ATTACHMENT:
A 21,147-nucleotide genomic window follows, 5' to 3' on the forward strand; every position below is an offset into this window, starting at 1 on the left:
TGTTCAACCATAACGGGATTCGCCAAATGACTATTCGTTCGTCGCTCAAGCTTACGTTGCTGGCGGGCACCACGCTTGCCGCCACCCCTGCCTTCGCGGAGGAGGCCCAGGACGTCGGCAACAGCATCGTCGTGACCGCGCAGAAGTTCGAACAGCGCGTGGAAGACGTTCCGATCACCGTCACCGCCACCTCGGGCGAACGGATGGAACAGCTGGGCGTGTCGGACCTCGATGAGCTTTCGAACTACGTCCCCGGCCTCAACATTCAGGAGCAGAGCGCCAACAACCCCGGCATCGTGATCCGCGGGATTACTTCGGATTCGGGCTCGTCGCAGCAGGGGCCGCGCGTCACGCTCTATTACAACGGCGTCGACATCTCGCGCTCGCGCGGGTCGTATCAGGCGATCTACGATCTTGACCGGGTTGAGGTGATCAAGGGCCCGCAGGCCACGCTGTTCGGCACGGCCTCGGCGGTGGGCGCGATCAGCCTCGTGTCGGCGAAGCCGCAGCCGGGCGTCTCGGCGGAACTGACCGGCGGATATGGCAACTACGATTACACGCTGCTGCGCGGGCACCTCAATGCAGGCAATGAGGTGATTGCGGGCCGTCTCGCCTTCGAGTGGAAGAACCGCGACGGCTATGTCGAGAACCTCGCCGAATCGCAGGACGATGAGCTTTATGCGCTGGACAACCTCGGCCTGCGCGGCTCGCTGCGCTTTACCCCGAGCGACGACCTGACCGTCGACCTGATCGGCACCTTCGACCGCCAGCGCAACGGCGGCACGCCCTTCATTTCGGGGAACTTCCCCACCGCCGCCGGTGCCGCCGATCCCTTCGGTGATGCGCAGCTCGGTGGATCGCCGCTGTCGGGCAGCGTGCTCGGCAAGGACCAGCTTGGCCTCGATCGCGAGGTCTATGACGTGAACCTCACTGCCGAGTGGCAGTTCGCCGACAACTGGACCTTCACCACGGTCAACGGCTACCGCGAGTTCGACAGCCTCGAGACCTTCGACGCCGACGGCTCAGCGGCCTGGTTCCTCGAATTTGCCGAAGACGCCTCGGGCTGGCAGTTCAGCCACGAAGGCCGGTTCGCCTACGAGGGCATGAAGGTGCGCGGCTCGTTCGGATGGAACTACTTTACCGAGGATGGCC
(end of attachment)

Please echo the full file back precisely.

A 21,147-nucleotide genomic window follows, 5' to 3' on the forward strand; every position below is an offset into this window, starting at 1 on the left:
TGTTCAACCATAACGGGATTCGCCAAATGACTATTCGTTCGTCGCTCAAGCTTACGTTGCTGGCGGGCACCACGCTTGCCGCCACCCCTGCCTTCGCGGAGGAGGCCCAGGACGTCGGCAACAGCATCGTCGTGACCGCGCAGAAGTTCGAACAGCGCGTGGAAGACGTTCCGATCACCGTCACCGCCACCTCGGGCGAACGGATGGAACAGCTGGGCGTGTCGGACCTCGATGAGCTTTCGAACTACGTCCCCGGCCTCAACATTCAGGAGCAGAGCGCCAACAACCCCGGCATCGTGATCCGCGGGATTACTTCGGATTCGGGCTCGTCGCAGCAGGGGCCGCGCGTCACGCTCTATTACAACGGCGTCGACATCTCGCGCTCGCGCGGGTCGTATCAGGCGATCTACGATCTTGACCGGGTTGAGGTGATCAAGGGCCCGCAGGCCACGCTGTTCGGCACGGCCTCGGCGGTGGGCGCGATCAGCCTCGTGTCGGCGAAGCCGCAGCCGGGCGTCTCGGCGGAACTGACCGGCGGATATGGCAACTACGATTACACGCTGCTGCGCGGGCACCTCAATGCAGGCAATGAGGTGATTGCGGGCCGTCTCGCCTTCGAGTGGAAGAACCGCGACGGCTATGTCGAGAACCTCGCCGAATCGCAGGACGATGAGCTTTATGCGCTGGACAACCTCGGCCTGCGCGGCTCGCTGCGCTTTACCCCGAGCGACGACCTGACCGTCGACCTGATCGGCACCTTCGACCGCCAGCGCAACGGCGGCACGCCCTTCATTTCGGGGAACTTCCCCACCGCCGCCGGTGCCGCCGATCCCTTCGGTGATGCGCAGCTCGGTGGATCGCCGCTGTCGGGCAGCGTGCTCGGCAAGGACCAGCTTGGCCTCGATCGCGAGGTCTATGACGTGAACCTCACTGCCGAGTGGCAGTTCGCCGACAACTGGACCTTCACCACGGTCAACGGCTACCGCGAGTTCGACAGCCTCGAGACCTTCGACGCCGACGGCTCAGCGGCCTGGTTCCTCGAATTTGCCGAAGACGCCTCGGGCTGGCAGTTCAGCCACGAAGGCCGGTTCGCCTACGAGGGCATGAAGGTGCGCGGCTCGTTCGGATGGAACTACTTTACCGAGGATGGCC